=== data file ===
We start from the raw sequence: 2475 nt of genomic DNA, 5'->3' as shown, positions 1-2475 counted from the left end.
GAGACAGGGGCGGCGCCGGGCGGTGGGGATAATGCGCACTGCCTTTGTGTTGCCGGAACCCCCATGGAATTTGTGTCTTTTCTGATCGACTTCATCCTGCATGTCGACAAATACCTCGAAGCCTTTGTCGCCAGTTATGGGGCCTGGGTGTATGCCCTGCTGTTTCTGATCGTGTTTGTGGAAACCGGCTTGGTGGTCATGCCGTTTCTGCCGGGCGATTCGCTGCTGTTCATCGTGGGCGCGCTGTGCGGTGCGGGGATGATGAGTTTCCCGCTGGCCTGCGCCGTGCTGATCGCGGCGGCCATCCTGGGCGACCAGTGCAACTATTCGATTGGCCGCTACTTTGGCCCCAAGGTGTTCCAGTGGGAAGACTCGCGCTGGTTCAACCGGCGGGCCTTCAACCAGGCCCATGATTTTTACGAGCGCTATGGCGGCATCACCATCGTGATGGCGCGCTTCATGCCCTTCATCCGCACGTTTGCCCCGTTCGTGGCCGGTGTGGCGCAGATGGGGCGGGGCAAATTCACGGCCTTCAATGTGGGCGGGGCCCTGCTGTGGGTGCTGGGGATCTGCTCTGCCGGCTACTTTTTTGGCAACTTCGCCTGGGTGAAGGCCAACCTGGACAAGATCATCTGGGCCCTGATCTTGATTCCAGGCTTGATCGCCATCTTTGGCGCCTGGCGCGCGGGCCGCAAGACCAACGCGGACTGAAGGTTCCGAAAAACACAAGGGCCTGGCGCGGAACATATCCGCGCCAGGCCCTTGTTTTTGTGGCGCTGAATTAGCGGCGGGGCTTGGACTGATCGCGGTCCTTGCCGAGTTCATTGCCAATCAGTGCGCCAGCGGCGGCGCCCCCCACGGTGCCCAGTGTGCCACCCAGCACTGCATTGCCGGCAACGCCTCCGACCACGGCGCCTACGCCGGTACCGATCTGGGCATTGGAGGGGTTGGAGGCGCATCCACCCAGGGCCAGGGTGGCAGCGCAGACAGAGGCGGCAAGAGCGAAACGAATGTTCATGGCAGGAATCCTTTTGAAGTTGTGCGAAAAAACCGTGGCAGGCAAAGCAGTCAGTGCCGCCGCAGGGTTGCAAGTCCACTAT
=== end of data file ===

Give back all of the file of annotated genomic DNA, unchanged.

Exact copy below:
We start from the raw sequence: 2475 nt of genomic DNA, 5'->3' as shown, positions 1-2475 counted from the left end.
GAGACAGGGGCGGCGCCGGGCGGTGGGGATAATGCGCACTGCCTTTGTGTTGCCGGAACCCCCATGGAATTTGTGTCTTTTCTGATCGACTTCATCCTGCATGTCGACAAATACCTCGAAGCCTTTGTCGCCAGTTATGGGGCCTGGGTGTATGCCCTGCTGTTTCTGATCGTGTTTGTGGAAACCGGCTTGGTGGTCATGCCGTTTCTGCCGGGCGATTCGCTGCTGTTCATCGTGGGCGCGCTGTGCGGTGCGGGGATGATGAGTTTCCCGCTGGCCTGCGCCGTGCTGATCGCGGCGGCCATCCTGGGCGACCAGTGCAACTATTCGATTGGCCGCTACTTTGGCCCCAAGGTGTTCCAGTGGGAAGACTCGCGCTGGTTCAACCGGCGGGCCTTCAACCAGGCCCATGATTTTTACGAGCGCTATGGCGGCATCACCATCGTGATGGCGCGCTTCATGCCCTTCATCCGCACGTTTGCCCCGTTCGTGGCCGGTGTGGCGCAGATGGGGCGGGGCAAATTCACGGCCTTCAATGTGGGCGGGGCCCTGCTGTGGGTGCTGGGGATCTGCTCTGCCGGCTACTTTTTTGGCAACTTCGCCTGGGTGAAGGCCAACCTGGACAAGATCATCTGGGCCCTGATCTTGATTCCAGGCTTGATCGCCATCTTTGGCGCCTGGCGCGCGGGCCGCAAGACCAACGCGGACTGAAGGTTCCGAAAAACACAAGGGCCTGGCGCGGAACATATCCGCGCCAGGCCCTTGTTTTTGTGGCGCTGAATTAGCGGCGGGGCTTGGACTGATCGCGGTCCTTGCCGAGTTCATTGCCAATCAGTGCGCCAGCGGCGGCGCCCCCCACGGTGCCCAGTGTGCCACCCAGCACTGCATTGCCGGCAACGCCTCCGACCACGGCGCCTACGCCGGTACCGATCTGGGCATTGGAGGGGTTGGAGGCGCATCCACCCAGGGCCAGGGTGGCAGCGCAGACAGAGGCGGCAAGAGCGAAACGAATGTTCATGGCAGGAATCCTTTTGAAGTTGTGCGAAAAAACCGTGGCAGGCAAAGCAGTCAGTGCCGCCGCAGGGTTGCAAGTCCACTAT